Reviews & Previews
Buzz: The Nature and Necessity of BeesThor HansonBasic Books, $27
When you hear the word bee, the image that pops to mind is probably a honeybee. Maybe a bumblebee. But for conservation biologist Thor Hanson, author of the new book Buzz, the world is abuzz with thousands of kinds of bees, each as beautiful and intriguing as the flowers on which they land.
Speaking from his “...
Move over, monarchs. The painted lady butterfly (Vanessa cardui) now boasts the farthest known butterfly migration.
Though found across the world, the orange-and-brown beauties that live in Southern Europe migrate into Africa each fall, crossing the Sahara on their journey (SN Online: 10/12/16). But what happened after was a mystery because the butterflies disappeared. Researchers...
At some point eight to 10 years ago, some toads stowed away on a ship in Asia, possibly Ho Chi Minh City, and hitched a ride to Madagascar. Those invaders, Asian common toads, have been slowly spreading across the large island ever since.
The toad’s skin contains a toxin that kills nearly anything that tries to eat the amphibian. Scientists have been warning of the toad’s danger to...
About 99 million years ago, tiny frogs hopped through a wet, tropical forest — and an unlucky few ran afoul of some tree sap. Four newly described frog fossils, preserved in amber, offer the earliest direct evidence of ancient frogs living in a humid tropical clime — just as many modern amphibians do.
None of the frog fossils is complete, making it difficult to place the frogs within...
Conservationists are stuck in a catch-22: In trying to save some species, the would-be protectors may be giving the animals an evolutionary disadvantage. A new study describes how efforts to protect the endangered northern quoll, a spotted, kitten-sized marsupial native to Australia, by placing a population on a threat-free island may have actually undermined a key survival instinct.
Here’s the story of a caterpillar that foils gruesome violence orchestrated by corn.
No, that’s not backward. Plants often look helpless to a human, but they fight with smells and other invisible chemistry. A growing body of evidence, for example, shows that plants under attack can waft out scents that attract help, such as tiny wasps that deal a lingering death to leaf-chewing...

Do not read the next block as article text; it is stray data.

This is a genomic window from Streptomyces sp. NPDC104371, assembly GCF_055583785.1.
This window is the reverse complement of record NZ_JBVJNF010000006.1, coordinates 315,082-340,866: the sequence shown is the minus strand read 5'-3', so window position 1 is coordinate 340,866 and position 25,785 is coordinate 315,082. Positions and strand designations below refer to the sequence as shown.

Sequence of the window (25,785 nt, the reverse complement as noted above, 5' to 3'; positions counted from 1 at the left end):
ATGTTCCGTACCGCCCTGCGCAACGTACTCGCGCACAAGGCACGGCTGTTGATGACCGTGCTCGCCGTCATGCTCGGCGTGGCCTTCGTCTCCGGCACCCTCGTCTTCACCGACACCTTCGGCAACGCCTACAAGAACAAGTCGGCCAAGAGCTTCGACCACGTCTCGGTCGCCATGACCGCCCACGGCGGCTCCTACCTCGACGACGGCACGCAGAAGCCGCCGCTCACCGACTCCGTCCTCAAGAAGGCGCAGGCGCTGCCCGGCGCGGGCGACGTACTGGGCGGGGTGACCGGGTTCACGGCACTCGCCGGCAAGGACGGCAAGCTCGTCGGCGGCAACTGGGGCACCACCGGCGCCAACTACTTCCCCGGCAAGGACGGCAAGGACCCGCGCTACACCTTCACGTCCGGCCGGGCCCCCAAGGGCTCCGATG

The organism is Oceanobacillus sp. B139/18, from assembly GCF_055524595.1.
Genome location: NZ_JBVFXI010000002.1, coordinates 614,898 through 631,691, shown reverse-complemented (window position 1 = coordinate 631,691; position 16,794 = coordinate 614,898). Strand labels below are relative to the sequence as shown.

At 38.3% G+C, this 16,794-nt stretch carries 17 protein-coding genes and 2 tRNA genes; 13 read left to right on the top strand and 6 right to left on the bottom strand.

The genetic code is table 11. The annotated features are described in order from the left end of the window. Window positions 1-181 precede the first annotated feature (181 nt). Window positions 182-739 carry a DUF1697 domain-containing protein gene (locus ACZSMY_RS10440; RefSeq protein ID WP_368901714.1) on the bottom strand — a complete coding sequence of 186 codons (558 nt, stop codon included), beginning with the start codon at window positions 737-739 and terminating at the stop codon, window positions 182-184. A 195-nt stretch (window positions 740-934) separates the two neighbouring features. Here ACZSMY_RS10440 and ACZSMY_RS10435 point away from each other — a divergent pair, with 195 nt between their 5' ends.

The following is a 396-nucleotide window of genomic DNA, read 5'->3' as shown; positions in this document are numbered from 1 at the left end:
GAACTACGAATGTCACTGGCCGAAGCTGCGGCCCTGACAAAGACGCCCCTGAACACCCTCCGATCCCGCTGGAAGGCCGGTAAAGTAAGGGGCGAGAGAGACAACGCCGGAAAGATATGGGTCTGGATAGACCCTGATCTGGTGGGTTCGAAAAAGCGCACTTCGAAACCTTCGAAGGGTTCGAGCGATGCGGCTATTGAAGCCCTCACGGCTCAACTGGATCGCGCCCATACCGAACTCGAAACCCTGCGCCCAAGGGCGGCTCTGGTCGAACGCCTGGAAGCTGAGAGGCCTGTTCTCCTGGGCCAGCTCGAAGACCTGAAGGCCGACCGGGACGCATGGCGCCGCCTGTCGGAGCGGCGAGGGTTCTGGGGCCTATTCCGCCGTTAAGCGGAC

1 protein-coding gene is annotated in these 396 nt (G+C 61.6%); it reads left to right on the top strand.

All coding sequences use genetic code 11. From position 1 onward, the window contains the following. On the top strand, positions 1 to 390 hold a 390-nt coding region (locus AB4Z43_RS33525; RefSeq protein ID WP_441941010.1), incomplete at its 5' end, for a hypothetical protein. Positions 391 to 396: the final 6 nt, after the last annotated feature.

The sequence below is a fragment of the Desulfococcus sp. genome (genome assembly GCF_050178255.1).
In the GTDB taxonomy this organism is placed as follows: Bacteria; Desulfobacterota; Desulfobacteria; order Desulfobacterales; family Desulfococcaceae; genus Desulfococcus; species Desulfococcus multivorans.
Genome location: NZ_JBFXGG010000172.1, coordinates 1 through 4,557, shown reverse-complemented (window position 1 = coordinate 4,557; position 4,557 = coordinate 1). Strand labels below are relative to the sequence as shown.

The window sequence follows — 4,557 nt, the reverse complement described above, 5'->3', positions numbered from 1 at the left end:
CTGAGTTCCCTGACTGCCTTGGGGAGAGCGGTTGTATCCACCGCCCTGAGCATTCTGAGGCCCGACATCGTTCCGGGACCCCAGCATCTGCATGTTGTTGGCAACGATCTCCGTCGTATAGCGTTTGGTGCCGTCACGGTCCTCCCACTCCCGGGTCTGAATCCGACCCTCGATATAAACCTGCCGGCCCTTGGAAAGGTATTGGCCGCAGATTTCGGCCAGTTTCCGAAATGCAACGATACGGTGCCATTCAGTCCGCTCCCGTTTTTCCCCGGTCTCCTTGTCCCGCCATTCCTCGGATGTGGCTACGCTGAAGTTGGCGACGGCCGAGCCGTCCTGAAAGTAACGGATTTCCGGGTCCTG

Limiting global warming this century to just 1.5 degrees Celsius above preindustrial temperatures would be a boon to the planet’s biodiversity. This lower warming threshold, compared with warming of 2 degrees C, will preserve much larger swaths of the geographic ranges of tens of thousands of land-based species of plants, vertebrates and insects living on the planet, a new study suggests....
In the pitch-black waters beneath the Arctic ice, bowhead whales get funky. A small population of endangered bowheads belt an unusually varied repertoire of songs, which grows more diverse during mating season.
Hunted to near extinction in the 1600s, these fire truck–sized mammals now number in the 300s in the frigid waters around the Svalbard archipelago in Norway. Underwater audio...
When it comes to tiny ocean swimmers, the whole is much greater than the sum of its parts. Ocean turbulence stirred up by multitudes of creatures such as krill can be powerful enough to extend hundreds of meters down into the deep, a new study suggests.
Brine shrimp moving vertically in two different laboratory tanks created small eddies that aggregated into a jet roughly the size of the...
Every autumn, a quiet mountain pass in the Swiss Alps turns into an insect superhighway. For a couple of months, the air thickens as millions of migrating flies, moths and butterflies make their way through a narrow opening in the mountains. For Myles Menz, it’s a front-row seat to one of the greatest movements in the animal kingdom.
Menz, an ecologist at the University of Bern in...